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Ensure your child's safety and happiness with Life-Guardians

 As entrepreneurs it’s hard to get out of the business driven mindset. It’s hard enough to fit in everything we want to get done each day, figure out how to juggle our time between our work and our families and try to pencil in some down time as well.

Too often it takes a serious reality check to teach us what is truly important in life and by the time the check is cashed it’s too late to reprioritize.

Greg Cigan’s only son Nathan began to struggle with depression and drug abuse when he was 13-years-old. His parents tried everything to help him through it: counseling, drug rehab, military school, Utah boot camp and Idaho aftercare for two years. In the end, it wasn’t enough. On july 3, 2011 Nathan committed heroin-induced suicide at 23, altering the trajectory of his family’s lives forever.

Amazingly, the terrible blow of losing his only child didn’t cripple Cigan; it strengthened him. He shed his IT tech sales background and started a new mission: to make sure this “ultimate loss” doesn’t happen to other families.

I had the opportunity to talk to Cigan about Life-Guardians Alliance, a program that focuses on bringing better mental health education and support services to local school systems.



What exactly does Life-Guardians do?

We seek to raise awareness and funding for the student mental health programs that local school districts would be able to implement if budget were not an issue.

We work with educators and our Alliance partners to determine the annual costs for what they want and need. Then we take on the responsibility to help find sustainable funding from outside sources like corporate sponsors.

Tell me about the mental health trends you’ve realized since starting Life-Guardians.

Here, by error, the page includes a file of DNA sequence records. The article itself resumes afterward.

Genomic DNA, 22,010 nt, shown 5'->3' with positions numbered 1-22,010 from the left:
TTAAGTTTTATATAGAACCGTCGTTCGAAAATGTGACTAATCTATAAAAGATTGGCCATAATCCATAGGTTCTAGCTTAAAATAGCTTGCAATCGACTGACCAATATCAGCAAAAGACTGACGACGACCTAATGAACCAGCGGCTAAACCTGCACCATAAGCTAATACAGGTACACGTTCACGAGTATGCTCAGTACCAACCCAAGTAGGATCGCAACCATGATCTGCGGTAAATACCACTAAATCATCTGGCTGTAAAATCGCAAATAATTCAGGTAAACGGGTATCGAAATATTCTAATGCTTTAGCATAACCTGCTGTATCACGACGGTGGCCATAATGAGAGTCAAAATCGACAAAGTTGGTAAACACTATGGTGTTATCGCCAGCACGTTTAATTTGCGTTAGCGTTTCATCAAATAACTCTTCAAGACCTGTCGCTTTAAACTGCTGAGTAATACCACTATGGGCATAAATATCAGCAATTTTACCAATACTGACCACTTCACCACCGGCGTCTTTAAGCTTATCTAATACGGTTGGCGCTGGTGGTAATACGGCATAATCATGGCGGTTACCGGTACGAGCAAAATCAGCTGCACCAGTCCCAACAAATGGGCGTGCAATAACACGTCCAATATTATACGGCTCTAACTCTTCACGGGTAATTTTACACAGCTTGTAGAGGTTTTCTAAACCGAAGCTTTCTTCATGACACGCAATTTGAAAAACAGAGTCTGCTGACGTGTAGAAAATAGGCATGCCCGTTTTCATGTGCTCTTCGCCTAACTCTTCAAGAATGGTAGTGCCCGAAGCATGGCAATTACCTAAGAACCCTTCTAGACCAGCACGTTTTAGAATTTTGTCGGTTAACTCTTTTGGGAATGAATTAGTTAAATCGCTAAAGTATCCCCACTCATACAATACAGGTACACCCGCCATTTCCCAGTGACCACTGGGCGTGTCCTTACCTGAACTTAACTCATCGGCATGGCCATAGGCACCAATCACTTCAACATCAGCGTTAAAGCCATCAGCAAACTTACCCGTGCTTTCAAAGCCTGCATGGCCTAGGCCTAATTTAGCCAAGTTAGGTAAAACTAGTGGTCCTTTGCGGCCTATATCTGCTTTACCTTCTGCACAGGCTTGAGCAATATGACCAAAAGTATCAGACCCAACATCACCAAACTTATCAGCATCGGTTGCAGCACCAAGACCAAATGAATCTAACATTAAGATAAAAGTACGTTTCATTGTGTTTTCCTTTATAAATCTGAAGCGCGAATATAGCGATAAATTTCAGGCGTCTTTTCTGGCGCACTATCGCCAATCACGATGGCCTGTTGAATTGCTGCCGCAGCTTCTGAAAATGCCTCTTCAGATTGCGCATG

After Nate’s death I began investigating the depression, drug abuse and suicide epidemic. I was shocked to find out it is now the second leading killer of kids 14 to 24.

Think of it like this: an environmental disease is considered “epidemic” when it affects three percent of the population. Mental illness in youths affects five times that number, yet goes undetected and thus untreated almost 80 percent of the time.

Education and conversation are the only way to reduce the stigma associated with mental illness. We are leaving the pool door open and letting our kids drown in the deep end of life without adequate swimming lessons.

We need to better accept that this is a very real threat to our kids’ futures and it needs a brighter spotlight.



Who are some of Life-Guardian’s Alliance Partners?

Alexian Brothers School Mental Health was our first Alliance Partner, having developed an on-campus clinical counseling program in direct response to seven suicides that occurred in one school year at Barrington High School. In 2009.

Last year Alexian’s program served 6,000 students in six high schools and one middle school. The outcomes included hundreds of interventions and 86 hospitalizations. The cost for this kind of program averaged to only $50 per student annually.

Omni Youth Services is another Alliance Partner that has focused on valuable after-school and personal growth programs for youths for over 40 years.

Our growing Alliance Partner Program is helping increase visibility and communication between service providers who very often have limited insights into each other’s service capabilities.

We see opportunities for greater collaboration in the future between complimentary program providers.



What do you seek from people reading your story?

There are many ways people can contribute to our movement. We have the immediate need of raising $120,000 in our first-year launch funding. We also need introductions to school systems, parent and community groups, loss survivors, companies and church groups interested in helping us provide increased mental health protection.

This movement is not about money; it’s about the young lives we know we can save.

Please spread the word about our movement so more kids can be safe and happy.

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Gabrielle Belavsky
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